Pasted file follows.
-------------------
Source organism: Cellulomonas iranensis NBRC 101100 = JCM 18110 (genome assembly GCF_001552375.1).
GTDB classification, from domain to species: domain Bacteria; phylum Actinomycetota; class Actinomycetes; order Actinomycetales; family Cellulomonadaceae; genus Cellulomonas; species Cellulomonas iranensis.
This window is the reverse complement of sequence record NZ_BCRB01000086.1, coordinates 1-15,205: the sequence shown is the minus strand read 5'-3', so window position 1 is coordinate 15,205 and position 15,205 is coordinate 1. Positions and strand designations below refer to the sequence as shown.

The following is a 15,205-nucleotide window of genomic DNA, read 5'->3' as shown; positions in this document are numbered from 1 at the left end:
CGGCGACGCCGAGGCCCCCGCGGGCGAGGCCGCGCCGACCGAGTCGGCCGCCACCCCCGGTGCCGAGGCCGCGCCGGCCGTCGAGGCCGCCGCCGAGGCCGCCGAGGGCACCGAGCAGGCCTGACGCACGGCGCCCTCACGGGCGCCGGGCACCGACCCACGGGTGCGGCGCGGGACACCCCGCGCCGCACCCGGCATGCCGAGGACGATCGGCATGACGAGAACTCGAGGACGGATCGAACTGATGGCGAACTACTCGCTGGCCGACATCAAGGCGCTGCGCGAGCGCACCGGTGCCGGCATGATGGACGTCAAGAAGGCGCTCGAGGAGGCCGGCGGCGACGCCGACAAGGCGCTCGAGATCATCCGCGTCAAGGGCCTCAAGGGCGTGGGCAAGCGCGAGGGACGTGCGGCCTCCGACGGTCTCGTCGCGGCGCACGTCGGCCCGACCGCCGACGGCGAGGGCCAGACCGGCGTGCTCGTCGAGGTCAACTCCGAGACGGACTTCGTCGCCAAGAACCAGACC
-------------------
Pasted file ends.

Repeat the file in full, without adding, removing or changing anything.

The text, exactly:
Source organism: Cellulomonas iranensis NBRC 101100 = JCM 18110 (genome assembly GCF_001552375.1).
GTDB classification, from domain to species: domain Bacteria; phylum Actinomycetota; class Actinomycetes; order Actinomycetales; family Cellulomonadaceae; genus Cellulomonas; species Cellulomonas iranensis.
This window is the reverse complement of sequence record NZ_BCRB01000086.1, coordinates 1-15,205: the sequence shown is the minus strand read 5'-3', so window position 1 is coordinate 15,205 and position 15,205 is coordinate 1. Positions and strand designations below refer to the sequence as shown.

The following is a 15,205-nucleotide window of genomic DNA, read 5'->3' as shown; positions in this document are numbered from 1 at the left end:
CGGCGACGCCGAGGCCCCCGCGGGCGAGGCCGCGCCGACCGAGTCGGCCGCCACCCCCGGTGCCGAGGCCGCGCCGGCCGTCGAGGCCGCCGCCGAGGCCGCCGAGGGCACCGAGCAGGCCTGACGCACGGCGCCCTCACGGGCGCCGGGCACCGACCCACGGGTGCGGCGCGGGACACCCCGCGCCGCACCCGGCATGCCGAGGACGATCGGCATGACGAGAACTCGAGGACGGATCGAACTGATGGCGAACTACTCGCTGGCCGACATCAAGGCGCTGCGCGAGCGCACCGGTGCCGGCATGATGGACGTCAAGAAGGCGCTCGAGGAGGCCGGCGGCGACGCCGACAAGGCGCTCGAGATCATCCGCGTCAAGGGCCTCAAGGGCGTGGGCAAGCGCGAGGGACGTGCGGCCTCCGACGGTCTCGTCGCGGCGCACGTCGGCCCGACCGCCGACGGCGAGGGCCAGACCGGCGTGCTCGTCGAGGTCAACTCCGAGACGGACTTCGTCGCCAAGAACCAGACC